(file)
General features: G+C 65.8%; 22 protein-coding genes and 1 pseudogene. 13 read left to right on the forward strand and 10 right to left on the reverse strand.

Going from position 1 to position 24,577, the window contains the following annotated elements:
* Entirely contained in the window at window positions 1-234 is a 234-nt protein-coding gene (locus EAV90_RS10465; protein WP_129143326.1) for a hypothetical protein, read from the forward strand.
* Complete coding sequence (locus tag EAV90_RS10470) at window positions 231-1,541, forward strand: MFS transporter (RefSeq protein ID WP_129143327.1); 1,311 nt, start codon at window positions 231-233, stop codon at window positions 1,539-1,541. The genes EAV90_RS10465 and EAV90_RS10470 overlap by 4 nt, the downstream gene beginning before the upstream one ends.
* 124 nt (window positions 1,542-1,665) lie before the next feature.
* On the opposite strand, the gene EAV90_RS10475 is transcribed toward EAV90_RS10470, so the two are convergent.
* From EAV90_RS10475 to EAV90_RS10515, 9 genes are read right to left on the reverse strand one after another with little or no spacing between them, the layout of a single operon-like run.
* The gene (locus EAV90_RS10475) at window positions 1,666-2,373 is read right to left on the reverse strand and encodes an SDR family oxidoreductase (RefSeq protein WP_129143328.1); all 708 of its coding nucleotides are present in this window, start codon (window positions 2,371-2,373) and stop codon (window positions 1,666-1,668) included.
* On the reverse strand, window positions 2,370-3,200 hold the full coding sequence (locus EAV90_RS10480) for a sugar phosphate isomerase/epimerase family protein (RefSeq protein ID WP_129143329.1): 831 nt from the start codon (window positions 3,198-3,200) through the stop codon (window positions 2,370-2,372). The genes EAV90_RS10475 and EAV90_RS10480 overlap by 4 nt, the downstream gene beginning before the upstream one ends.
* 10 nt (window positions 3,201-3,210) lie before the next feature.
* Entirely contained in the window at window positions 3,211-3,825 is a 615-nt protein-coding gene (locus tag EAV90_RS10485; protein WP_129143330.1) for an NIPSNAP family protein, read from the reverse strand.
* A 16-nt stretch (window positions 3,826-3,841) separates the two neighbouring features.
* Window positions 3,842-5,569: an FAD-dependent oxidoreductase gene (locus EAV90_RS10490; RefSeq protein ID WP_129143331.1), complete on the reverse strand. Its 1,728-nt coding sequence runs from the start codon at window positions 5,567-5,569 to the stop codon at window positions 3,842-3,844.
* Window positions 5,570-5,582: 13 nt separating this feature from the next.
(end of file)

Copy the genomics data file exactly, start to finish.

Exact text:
General features: G+C 65.8%; 22 protein-coding genes and 1 pseudogene. 13 read left to right on the forward strand and 10 right to left on the reverse strand.

Going from position 1 to position 24,577, the window contains the following annotated elements:
* Entirely contained in the window at window positions 1-234 is a 234-nt protein-coding gene (locus EAV90_RS10465; protein WP_129143326.1) for a hypothetical protein, read from the forward strand.
* Complete coding sequence (locus tag EAV90_RS10470) at window positions 231-1,541, forward strand: MFS transporter (RefSeq protein ID WP_129143327.1); 1,311 nt, start codon at window positions 231-233, stop codon at window positions 1,539-1,541. The genes EAV90_RS10465 and EAV90_RS10470 overlap by 4 nt, the downstream gene beginning before the upstream one ends.
* 124 nt (window positions 1,542-1,665) lie before the next feature.
* On the opposite strand, the gene EAV90_RS10475 is transcribed toward EAV90_RS10470, so the two are convergent.
* From EAV90_RS10475 to EAV90_RS10515, 9 genes are read right to left on the reverse strand one after another with little or no spacing between them, the layout of a single operon-like run.
* The gene (locus EAV90_RS10475) at window positions 1,666-2,373 is read right to left on the reverse strand and encodes an SDR family oxidoreductase (RefSeq protein WP_129143328.1); all 708 of its coding nucleotides are present in this window, start codon (window positions 2,371-2,373) and stop codon (window positions 1,666-1,668) included.
* On the reverse strand, window positions 2,370-3,200 hold the full coding sequence (locus EAV90_RS10480) for a sugar phosphate isomerase/epimerase family protein (RefSeq protein ID WP_129143329.1): 831 nt from the start codon (window positions 3,198-3,200) through the stop codon (window positions 2,370-2,372). The genes EAV90_RS10475 and EAV90_RS10480 overlap by 4 nt, the downstream gene beginning before the upstream one ends.
* 10 nt (window positions 3,201-3,210) lie before the next feature.
* Entirely contained in the window at window positions 3,211-3,825 is a 615-nt protein-coding gene (locus tag EAV90_RS10485; protein WP_129143330.1) for an NIPSNAP family protein, read from the reverse strand.
* A 16-nt stretch (window positions 3,826-3,841) separates the two neighbouring features.
* Window positions 3,842-5,569: an FAD-dependent oxidoreductase gene (locus EAV90_RS10490; RefSeq protein ID WP_129143331.1), complete on the reverse strand. Its 1,728-nt coding sequence runs from the start codon at window positions 5,567-5,569 to the stop codon at window positions 3,842-3,844.
* Window positions 5,570-5,582: 13 nt separating this feature from the next.